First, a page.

Saturday, December 13, 2014

10 Things I Learned Doing My Christmas Shopping

Christian life is the study and practice of learning and living the truth: to develop in wisdom, which is the meld of humility enough to learn, courage enough to try, and faith enough to keep going. Such a life leads us to know God is good, love is the way life works, and that Christ is the way to live.
So, in going shopping with my sixteen-year-old daughter and my twenty-month-old son, pre-Christmas, I’m reminded of my Christian obligation – especially wearing my “Jesus Saves” T-shirt. We too easily forget we have covenanted to love; that includes the display of the fruit of the Spirit when we are on the roads at peak hour or in the shopping mall just days from Christmas.
Here are some of the things God’s Spirit taught me:
1.      Slow down. When spaces are crowded we can’t move as quick. Give up attempting to do things quickly. A healthy level of resignation is helpful. Being highly strung and goal-oriented will only lead to stress, frustration, and anger.

2.      Be patient. Patience is required if joy is to show. Often times, in crowded and hot places, we need to tell ourselves to slow down and be patient.

3.      Keep a clear mind. I find that going shopping in a mind where I can focus helps when there is less space. Add a hurried mind to the frustration that comes from waiting, queuing, and having to interact with strangers and anger easily springs to the surface – if not at the shops, maybe at home later.

4.      One positive strategy is good-natured humour. Make the experience more enjoyable for others in the family by enjoying their company. Being joyful rubs off on others and helps people relax, but it needs to be respectful. It’s best to let those who are stressed be stressed.

5.      Compliment those working. It’s hard working in a busy and stressed environment, especially when the shopper is particularly materialistic as happens at Christmas time (ironically). Compliment them on their work. Be nice. Be kind. Use their name. Don’t add to their burden.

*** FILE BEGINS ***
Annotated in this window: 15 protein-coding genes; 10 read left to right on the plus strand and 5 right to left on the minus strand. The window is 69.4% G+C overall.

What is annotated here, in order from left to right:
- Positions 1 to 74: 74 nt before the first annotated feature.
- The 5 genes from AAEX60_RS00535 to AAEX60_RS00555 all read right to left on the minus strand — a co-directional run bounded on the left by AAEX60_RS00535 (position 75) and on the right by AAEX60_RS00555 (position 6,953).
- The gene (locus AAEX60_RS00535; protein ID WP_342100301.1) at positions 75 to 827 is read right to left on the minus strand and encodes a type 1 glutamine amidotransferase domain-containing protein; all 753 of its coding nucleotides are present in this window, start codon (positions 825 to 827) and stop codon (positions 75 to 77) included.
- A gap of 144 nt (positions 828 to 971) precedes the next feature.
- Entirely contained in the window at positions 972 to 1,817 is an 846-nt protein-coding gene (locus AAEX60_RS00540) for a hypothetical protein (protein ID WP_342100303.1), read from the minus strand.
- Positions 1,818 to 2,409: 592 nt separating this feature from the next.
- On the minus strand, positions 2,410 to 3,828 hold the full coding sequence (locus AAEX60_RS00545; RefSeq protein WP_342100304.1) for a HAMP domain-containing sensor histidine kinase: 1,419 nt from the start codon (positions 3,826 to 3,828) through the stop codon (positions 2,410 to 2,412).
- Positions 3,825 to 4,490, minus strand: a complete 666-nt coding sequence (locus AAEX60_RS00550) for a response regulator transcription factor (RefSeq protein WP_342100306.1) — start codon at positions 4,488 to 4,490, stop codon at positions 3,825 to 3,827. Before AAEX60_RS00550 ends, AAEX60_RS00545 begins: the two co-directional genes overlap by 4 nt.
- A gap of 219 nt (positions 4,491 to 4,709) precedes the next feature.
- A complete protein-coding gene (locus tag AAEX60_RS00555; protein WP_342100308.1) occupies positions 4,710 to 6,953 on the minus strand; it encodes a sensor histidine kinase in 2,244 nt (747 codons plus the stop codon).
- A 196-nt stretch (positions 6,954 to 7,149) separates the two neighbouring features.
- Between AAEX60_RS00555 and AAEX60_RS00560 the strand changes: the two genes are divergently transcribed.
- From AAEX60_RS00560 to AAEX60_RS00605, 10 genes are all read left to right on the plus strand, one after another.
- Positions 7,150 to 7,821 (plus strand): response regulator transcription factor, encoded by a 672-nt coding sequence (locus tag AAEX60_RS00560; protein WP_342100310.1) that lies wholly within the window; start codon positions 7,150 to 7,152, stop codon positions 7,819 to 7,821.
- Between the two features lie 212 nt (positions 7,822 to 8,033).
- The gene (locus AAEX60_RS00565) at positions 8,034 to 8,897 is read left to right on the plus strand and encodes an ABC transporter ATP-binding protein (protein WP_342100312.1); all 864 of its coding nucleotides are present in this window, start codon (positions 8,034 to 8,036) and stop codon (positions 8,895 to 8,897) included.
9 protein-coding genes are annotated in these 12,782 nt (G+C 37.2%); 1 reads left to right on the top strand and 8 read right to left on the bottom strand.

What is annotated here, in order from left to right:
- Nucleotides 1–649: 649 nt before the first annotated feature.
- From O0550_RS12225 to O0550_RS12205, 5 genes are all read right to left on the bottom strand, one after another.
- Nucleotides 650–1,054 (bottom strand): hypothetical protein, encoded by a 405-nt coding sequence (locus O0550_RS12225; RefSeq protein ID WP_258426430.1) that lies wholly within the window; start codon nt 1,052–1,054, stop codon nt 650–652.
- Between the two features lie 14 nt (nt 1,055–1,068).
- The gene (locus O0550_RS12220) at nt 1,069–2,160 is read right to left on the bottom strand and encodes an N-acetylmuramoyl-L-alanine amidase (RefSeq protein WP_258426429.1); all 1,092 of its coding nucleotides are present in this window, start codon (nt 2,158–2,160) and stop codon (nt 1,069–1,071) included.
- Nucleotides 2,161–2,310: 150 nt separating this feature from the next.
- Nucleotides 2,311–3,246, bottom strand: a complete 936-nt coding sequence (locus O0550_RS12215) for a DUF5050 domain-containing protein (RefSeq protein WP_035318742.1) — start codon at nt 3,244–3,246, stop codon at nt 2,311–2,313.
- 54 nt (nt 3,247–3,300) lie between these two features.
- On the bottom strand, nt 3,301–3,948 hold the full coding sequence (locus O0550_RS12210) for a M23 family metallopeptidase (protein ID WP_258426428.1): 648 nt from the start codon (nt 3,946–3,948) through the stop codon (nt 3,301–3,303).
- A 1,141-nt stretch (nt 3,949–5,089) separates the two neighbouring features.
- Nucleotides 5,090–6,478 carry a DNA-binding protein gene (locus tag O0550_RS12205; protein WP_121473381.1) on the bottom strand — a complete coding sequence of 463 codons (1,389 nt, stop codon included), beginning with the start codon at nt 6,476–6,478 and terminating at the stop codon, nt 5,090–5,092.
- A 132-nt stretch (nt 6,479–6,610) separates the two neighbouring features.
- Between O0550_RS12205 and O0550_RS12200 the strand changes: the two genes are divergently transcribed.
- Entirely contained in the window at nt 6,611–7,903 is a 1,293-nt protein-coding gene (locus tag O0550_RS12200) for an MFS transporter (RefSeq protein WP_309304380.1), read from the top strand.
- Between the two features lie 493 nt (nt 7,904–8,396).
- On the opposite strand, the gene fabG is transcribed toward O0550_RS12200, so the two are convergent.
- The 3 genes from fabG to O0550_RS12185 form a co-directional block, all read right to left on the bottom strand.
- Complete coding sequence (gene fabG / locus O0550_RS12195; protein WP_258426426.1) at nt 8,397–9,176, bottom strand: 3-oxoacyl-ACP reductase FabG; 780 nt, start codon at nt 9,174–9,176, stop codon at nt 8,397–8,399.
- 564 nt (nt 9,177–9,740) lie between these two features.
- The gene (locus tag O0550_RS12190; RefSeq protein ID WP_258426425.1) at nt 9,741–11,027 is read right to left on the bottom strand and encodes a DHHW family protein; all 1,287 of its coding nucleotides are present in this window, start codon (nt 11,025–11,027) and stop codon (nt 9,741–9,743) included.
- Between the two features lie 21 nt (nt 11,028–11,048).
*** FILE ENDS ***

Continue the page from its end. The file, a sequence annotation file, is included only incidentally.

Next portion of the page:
6.      Take the time to put things back. Sometimes, in our laziness or hurry, we might put items back in the wrong spot. Someone may pick it up and think it’s a different price, and, when they have to pay a larger price, an argument may ensue.

7.      Be open to being generous. Shopping with others, particularly friends and family, is an opportunity for blessing; to be generous. Be creative. And being generous means we are unconditionally giving.

8.      Take a regular spiritual audit. Keeping our emotions in check is up to us. I’ve found the times I’ve successfully kept my emotions buoyant are the times I’ve remained continually emotionally aware. Ask: “Am I being patient?” “Am I being kind?”

9.      Smile at the strangers – they don’t generally bite. A checked sense of joy helps lighten the mood anywhere. If we have a fake smile or try too hard it irritates people. But being ourselves we can effuse joy if we truly feel it.

10. Thank God. Most people who will read this article complain most about First World problems. I do. So, probably, do you. As we do our shopping we ought to be aware of how blessed we are to have the resources and the opportunity to shop.

One important way we glorify God as a Christian is to shop well – being patient, kind, and generous.
© 2014 S. J. Wickham.

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